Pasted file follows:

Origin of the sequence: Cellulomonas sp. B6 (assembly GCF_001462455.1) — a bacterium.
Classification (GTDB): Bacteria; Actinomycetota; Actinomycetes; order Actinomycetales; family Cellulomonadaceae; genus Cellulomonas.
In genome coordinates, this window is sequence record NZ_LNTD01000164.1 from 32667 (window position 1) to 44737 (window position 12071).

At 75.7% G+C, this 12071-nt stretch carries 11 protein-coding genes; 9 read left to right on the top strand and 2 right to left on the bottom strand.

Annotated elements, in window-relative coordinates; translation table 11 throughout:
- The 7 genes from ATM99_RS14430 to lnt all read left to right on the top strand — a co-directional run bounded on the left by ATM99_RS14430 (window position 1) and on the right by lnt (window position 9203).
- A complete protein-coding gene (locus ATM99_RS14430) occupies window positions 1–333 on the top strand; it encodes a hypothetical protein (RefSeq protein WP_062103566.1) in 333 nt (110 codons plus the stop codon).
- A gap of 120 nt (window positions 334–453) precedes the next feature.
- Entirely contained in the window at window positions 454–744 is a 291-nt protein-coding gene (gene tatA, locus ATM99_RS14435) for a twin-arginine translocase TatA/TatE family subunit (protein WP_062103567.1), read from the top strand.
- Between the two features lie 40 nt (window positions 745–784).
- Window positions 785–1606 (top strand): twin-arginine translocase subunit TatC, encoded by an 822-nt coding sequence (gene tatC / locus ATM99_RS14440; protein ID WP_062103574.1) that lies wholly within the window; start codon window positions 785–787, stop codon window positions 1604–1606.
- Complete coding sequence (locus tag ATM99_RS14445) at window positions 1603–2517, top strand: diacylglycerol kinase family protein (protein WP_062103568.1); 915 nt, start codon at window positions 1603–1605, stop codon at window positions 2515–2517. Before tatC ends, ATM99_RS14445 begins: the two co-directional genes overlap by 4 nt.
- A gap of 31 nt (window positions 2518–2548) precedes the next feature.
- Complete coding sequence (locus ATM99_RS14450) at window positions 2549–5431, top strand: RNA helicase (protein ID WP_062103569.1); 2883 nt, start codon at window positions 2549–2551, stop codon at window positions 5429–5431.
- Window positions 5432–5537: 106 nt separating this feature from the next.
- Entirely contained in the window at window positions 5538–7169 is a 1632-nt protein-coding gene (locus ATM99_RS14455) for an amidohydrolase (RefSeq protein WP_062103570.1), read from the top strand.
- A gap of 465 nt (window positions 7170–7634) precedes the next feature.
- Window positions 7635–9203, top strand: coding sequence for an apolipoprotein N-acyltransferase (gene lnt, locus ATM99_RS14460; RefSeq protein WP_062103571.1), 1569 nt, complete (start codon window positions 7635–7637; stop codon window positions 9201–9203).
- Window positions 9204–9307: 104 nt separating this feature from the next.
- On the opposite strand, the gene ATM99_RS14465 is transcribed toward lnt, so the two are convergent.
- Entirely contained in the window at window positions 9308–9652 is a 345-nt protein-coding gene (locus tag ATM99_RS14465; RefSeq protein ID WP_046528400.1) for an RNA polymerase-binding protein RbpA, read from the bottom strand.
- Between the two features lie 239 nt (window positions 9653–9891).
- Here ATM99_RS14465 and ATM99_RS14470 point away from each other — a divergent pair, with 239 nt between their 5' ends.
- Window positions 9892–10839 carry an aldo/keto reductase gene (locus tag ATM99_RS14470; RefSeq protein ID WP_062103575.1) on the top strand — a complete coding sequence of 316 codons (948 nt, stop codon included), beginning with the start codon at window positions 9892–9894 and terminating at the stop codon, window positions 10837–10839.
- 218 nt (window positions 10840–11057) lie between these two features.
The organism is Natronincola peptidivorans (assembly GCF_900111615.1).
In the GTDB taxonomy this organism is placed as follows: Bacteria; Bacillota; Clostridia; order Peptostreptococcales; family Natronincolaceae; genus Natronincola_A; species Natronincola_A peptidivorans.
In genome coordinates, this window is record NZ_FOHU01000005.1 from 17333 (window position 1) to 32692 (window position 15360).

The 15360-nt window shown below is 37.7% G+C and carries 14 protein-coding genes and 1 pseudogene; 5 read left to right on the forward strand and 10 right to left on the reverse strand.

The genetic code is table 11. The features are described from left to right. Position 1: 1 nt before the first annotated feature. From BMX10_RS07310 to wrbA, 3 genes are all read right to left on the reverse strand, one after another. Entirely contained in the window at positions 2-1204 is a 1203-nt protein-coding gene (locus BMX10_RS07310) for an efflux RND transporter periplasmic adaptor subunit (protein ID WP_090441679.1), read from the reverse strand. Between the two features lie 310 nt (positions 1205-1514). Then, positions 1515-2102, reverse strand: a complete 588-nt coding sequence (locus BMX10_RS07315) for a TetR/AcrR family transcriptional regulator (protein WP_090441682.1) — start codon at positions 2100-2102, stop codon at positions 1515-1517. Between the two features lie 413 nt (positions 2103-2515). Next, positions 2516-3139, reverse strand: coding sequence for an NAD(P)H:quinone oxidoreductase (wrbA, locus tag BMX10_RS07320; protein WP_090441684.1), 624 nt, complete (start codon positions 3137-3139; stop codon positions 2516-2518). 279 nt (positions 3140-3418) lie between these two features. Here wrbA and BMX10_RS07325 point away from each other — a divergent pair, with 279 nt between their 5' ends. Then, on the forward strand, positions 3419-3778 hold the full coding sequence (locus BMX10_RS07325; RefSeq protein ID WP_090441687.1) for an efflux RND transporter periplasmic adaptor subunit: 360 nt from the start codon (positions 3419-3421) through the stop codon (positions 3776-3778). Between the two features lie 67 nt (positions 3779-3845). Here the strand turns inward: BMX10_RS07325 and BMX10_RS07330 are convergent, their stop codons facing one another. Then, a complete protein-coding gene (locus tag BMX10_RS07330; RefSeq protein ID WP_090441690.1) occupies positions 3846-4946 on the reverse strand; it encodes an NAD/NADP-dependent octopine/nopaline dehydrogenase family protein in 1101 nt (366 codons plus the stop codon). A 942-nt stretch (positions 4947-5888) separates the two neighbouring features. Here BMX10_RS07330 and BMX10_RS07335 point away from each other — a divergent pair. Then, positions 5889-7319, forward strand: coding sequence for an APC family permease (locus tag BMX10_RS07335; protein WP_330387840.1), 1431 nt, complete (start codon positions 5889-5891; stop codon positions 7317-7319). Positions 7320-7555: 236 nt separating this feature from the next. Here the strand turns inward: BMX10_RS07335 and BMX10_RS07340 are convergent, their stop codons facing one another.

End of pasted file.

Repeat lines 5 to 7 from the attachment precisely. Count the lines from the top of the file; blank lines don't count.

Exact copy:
Annotated elements, in window-relative coordinates; translation table 11 throughout:
- The 7 genes from ATM99_RS14430 to lnt all read left to right on the top strand — a co-directional run bounded on the left by ATM99_RS14430 (window position 1) and on the right by lnt (window position 9203).
- A complete protein-coding gene (locus ATM99_RS14430) occupies window positions 1–333 on the top strand; it encodes a hypothetical protein (RefSeq protein WP_062103566.1) in 333 nt (110 codons plus the stop codon).